– While I say I had an amazing childhood, it was also quite sheltered. I grew up in the countryside and always lived in relatively small towns, so it wasn’t until I moved away from home to live in the city as a young adult that I really started seeing the bigger picture in life. Photography was the first thing I ever felt passionate about, but it wasn’t until I started taking an interest in cars as a young adult that I realised that the combination of these two hobbies was something I really loved, and potentially something I could try and make a career out of.
In terms of a deeper source of inspiration, for some reason I’ve always been able to appreciate my life for what it is. I think people spend too much time worrying about unnecessary things and focusing on the things they don’t have, instead of what they do have, which is usually quite a lot. I like cars, but I’m generally not a materialistic person. I’m inspired by the fact that I got a great chance at life, and that makes me want to do my best every day. Although maybe I’m also inspired by the thought of one day having a nice, big garage with a few vintage cars in it, a little garden and a nice coffee machine. Yeah… that would be nice. See, my goals are pretty realistic!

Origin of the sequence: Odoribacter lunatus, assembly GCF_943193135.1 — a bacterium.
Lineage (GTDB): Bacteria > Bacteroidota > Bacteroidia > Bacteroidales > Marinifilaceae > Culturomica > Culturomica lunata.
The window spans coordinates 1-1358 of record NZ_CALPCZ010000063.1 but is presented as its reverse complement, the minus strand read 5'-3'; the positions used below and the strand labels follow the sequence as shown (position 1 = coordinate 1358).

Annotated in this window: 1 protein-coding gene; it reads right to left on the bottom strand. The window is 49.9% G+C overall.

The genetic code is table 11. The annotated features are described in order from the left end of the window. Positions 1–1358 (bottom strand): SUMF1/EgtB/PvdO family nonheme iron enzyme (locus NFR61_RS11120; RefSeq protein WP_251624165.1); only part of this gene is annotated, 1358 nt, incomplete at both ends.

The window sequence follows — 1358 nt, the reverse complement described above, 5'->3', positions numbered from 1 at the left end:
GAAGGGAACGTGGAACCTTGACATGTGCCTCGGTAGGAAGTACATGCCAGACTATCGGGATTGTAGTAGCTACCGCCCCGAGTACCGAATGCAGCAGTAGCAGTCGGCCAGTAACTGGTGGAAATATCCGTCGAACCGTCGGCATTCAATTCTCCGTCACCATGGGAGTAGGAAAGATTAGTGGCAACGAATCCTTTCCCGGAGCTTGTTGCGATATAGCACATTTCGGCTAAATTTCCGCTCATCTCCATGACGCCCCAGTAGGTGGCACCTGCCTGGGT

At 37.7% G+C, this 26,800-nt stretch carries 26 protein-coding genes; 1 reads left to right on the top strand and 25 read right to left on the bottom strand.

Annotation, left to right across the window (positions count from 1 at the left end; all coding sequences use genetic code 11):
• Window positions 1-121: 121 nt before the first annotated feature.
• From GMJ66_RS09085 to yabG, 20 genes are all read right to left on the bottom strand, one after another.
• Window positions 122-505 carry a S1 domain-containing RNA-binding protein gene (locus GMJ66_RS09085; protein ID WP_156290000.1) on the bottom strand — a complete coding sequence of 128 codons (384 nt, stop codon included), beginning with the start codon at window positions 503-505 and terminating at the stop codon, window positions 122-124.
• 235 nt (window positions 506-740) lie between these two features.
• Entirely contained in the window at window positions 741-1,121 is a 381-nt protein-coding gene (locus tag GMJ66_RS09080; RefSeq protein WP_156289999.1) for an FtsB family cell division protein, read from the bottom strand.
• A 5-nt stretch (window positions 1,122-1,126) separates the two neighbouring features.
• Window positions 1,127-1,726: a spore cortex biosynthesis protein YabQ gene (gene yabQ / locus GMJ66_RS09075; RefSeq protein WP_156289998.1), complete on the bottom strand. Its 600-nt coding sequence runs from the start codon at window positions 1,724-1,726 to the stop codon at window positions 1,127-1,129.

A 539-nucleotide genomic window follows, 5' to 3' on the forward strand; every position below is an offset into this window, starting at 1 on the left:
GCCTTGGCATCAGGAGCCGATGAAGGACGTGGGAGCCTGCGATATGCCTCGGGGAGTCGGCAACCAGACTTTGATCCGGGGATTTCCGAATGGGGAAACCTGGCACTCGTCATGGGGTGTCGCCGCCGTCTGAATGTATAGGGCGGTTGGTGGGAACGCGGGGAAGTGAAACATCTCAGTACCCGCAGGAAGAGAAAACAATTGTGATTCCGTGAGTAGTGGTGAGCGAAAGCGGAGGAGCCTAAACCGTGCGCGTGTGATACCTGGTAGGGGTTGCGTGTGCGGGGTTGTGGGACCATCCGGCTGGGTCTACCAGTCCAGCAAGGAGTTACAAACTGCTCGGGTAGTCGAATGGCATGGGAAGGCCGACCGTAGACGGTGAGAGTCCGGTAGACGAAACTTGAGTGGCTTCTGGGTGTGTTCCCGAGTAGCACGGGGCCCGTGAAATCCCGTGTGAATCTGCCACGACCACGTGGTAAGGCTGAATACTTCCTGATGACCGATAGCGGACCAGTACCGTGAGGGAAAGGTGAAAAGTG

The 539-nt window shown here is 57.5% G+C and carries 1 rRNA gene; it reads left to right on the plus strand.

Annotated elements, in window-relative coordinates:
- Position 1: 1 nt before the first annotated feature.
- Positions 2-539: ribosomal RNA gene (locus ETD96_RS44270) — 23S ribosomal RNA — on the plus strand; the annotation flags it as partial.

– What is your relationship with Japan?
– I became fascinated with Japan back in 2010 when I became interested in cars. Originally the main drawcard was the car culture, but after going there for the first time I fell in love with the country as well. The people, the cuisine, the history; it’s just a really interesting and unique place. I’m not sure I could live there as the culture is so different, but ideally I’d like to be able to visit at least once a year.
– Best thing that happened to you in Japan?
– I have so many amazing memories there, but nothing really compares to my first visit. It was my first big overseas experience, and I don’t think I’ll ever experience that level of excitement again. I guess that’s part of the reason why I kept going back; chasing that original feeling of wonderment. It’s funny as the things we’ve done in Japan since then were so much cooler, but it just never quite felt the same.